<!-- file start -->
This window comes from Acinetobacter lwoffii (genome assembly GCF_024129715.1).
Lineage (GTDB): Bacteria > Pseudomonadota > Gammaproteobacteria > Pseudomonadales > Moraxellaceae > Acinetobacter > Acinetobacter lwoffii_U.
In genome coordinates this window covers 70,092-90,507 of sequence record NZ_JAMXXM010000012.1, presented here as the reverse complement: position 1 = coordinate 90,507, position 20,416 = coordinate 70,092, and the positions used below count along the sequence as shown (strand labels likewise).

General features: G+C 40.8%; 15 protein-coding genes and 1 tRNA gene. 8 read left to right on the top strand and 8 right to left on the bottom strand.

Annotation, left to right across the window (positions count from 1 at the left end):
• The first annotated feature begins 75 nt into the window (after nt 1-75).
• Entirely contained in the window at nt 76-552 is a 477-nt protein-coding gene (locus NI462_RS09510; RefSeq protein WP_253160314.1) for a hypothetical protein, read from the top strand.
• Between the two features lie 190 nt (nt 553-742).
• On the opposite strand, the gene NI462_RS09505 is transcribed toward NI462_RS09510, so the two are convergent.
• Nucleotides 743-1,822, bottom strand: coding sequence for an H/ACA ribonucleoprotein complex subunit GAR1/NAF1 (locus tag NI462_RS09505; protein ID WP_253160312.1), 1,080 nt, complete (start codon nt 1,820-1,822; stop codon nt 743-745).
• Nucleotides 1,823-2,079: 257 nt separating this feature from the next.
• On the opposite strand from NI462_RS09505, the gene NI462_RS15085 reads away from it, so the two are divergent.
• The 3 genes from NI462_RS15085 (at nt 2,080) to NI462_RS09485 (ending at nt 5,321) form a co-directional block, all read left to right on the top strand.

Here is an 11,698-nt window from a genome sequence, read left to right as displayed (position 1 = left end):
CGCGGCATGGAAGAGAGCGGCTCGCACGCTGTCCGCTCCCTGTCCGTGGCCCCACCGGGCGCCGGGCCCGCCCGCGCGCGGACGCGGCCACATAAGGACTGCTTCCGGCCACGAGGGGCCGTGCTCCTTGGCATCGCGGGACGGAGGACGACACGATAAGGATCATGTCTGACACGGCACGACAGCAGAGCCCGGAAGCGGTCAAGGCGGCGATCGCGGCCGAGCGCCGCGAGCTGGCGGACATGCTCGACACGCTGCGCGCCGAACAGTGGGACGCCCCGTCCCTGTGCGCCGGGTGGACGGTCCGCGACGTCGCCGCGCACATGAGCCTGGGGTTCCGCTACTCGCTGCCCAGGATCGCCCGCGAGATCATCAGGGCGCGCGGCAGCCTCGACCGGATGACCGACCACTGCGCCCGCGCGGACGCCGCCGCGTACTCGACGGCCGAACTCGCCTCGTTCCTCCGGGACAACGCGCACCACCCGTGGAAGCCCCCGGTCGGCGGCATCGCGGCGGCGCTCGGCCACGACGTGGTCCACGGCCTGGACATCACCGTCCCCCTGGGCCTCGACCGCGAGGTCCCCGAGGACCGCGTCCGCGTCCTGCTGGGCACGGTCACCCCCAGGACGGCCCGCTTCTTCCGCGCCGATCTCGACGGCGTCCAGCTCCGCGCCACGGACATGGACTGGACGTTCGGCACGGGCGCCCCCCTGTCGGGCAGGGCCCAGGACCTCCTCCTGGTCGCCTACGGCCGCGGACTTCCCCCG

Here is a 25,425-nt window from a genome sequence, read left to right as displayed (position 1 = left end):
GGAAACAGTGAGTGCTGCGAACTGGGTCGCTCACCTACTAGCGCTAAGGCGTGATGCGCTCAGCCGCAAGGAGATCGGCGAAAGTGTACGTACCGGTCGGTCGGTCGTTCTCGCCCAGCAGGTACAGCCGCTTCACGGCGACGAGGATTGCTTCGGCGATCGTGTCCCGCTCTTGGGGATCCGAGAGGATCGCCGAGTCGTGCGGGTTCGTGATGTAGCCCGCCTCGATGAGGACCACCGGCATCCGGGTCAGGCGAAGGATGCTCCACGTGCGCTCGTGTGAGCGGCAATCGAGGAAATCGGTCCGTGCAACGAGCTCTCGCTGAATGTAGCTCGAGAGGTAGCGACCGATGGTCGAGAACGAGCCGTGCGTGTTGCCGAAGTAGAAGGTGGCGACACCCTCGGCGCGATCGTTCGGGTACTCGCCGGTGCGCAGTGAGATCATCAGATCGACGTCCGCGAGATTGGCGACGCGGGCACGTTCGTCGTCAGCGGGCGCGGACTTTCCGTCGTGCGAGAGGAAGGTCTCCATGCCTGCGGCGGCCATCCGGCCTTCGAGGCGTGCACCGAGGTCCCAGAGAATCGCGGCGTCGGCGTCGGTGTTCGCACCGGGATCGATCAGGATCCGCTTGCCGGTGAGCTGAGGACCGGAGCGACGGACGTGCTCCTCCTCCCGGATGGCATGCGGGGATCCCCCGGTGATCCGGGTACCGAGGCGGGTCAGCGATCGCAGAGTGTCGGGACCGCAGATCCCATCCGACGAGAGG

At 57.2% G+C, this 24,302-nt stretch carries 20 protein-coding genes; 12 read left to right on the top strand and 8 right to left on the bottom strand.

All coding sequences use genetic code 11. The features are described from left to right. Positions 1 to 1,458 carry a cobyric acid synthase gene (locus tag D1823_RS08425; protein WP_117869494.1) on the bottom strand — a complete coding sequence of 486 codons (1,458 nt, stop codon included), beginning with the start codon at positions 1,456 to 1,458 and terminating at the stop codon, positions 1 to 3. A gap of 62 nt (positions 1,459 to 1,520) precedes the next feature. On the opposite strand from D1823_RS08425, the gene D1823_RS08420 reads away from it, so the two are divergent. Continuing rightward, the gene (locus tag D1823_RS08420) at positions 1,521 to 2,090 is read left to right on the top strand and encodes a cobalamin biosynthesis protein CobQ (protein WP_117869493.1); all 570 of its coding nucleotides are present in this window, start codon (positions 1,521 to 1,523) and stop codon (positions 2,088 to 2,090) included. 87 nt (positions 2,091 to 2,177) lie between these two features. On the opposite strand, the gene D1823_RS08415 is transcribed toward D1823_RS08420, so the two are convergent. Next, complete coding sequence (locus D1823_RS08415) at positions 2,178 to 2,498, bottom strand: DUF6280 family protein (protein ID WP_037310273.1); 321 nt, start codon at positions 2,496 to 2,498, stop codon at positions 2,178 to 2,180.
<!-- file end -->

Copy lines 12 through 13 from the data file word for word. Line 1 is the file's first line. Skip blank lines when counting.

• On the opposite strand from NI462_RS09505, the gene NI462_RS15085 reads away from it, so the two are divergent.
• The 3 genes from NI462_RS15085 (at nt 2,080) to NI462_RS09485 (ending at nt 5,321) form a co-directional block, all read left to right on the top strand.